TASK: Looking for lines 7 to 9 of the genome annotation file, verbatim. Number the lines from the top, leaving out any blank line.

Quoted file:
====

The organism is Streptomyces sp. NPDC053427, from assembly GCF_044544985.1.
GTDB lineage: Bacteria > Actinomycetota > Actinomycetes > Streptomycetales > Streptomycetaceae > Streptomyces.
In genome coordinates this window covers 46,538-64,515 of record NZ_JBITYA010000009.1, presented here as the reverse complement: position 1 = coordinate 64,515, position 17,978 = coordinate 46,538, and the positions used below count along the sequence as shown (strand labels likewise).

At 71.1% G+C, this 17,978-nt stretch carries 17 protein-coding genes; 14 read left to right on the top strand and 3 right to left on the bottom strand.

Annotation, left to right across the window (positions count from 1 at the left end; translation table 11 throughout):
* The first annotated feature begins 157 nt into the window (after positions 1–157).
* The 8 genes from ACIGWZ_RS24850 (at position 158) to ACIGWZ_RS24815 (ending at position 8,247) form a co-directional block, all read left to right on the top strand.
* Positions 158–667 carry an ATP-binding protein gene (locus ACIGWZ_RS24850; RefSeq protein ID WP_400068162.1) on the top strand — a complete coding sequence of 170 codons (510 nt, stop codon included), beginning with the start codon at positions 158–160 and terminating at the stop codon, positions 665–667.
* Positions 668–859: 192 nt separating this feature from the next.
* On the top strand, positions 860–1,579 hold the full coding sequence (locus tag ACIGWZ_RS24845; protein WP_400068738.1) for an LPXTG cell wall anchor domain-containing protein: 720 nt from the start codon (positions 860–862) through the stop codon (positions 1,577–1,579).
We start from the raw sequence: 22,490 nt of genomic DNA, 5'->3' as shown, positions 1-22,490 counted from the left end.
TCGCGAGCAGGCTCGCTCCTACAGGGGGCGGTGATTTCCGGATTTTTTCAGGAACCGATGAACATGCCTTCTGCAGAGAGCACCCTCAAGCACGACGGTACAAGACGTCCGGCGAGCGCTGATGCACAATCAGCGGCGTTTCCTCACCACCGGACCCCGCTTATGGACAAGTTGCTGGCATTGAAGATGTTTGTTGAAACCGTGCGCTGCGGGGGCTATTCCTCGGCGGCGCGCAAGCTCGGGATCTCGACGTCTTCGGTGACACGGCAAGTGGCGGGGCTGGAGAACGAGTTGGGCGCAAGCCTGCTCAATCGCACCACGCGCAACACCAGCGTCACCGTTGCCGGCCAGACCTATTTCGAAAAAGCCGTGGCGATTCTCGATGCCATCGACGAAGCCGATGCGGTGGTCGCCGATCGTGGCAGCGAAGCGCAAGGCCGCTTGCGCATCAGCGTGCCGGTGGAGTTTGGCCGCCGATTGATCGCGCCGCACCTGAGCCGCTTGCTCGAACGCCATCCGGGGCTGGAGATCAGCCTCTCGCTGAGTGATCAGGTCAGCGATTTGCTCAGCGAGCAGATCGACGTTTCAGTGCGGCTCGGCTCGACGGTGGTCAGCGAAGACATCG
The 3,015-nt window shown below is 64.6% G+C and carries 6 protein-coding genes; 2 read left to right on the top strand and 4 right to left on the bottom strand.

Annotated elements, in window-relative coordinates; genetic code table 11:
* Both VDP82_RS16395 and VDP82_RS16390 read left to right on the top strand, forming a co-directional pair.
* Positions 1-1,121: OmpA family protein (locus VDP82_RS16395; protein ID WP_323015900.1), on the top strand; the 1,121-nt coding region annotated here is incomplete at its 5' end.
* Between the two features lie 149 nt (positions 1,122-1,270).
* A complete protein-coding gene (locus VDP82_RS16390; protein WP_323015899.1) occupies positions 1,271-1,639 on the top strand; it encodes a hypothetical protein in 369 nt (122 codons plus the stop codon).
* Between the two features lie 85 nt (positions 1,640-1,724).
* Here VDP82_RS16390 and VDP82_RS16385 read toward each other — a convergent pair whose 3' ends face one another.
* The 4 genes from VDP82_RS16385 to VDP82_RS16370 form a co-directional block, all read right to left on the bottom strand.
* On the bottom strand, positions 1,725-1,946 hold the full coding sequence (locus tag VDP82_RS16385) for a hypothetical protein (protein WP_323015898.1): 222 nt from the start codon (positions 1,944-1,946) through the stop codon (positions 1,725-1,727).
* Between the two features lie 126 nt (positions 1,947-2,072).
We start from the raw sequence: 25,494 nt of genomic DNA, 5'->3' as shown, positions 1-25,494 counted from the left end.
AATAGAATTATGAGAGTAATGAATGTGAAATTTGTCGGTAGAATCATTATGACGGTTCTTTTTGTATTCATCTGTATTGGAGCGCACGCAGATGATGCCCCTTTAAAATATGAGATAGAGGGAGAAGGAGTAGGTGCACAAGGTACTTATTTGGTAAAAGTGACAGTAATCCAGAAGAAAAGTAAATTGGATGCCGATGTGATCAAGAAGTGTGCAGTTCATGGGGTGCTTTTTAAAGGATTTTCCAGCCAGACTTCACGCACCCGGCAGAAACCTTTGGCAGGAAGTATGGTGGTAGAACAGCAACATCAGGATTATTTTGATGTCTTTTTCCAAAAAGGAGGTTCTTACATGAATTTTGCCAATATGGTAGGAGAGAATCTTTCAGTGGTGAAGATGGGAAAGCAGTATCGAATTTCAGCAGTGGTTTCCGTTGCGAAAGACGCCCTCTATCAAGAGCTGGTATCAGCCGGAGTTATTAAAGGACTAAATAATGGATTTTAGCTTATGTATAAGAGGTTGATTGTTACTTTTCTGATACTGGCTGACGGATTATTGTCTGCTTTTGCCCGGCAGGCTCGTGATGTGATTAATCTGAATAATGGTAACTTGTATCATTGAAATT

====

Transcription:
* The 8 genes from ACIGWZ_RS24850 (at position 158) to ACIGWZ_RS24815 (ending at position 8,247) form a co-directional block, all read left to right on the top strand.
* Positions 158–667 carry an ATP-binding protein gene (locus ACIGWZ_RS24850; RefSeq protein ID WP_400068162.1) on the top strand — a complete coding sequence of 170 codons (510 nt, stop codon included), beginning with the start codon at positions 158–160 and terminating at the stop codon, positions 665–667.
* Positions 668–859: 192 nt separating this feature from the next.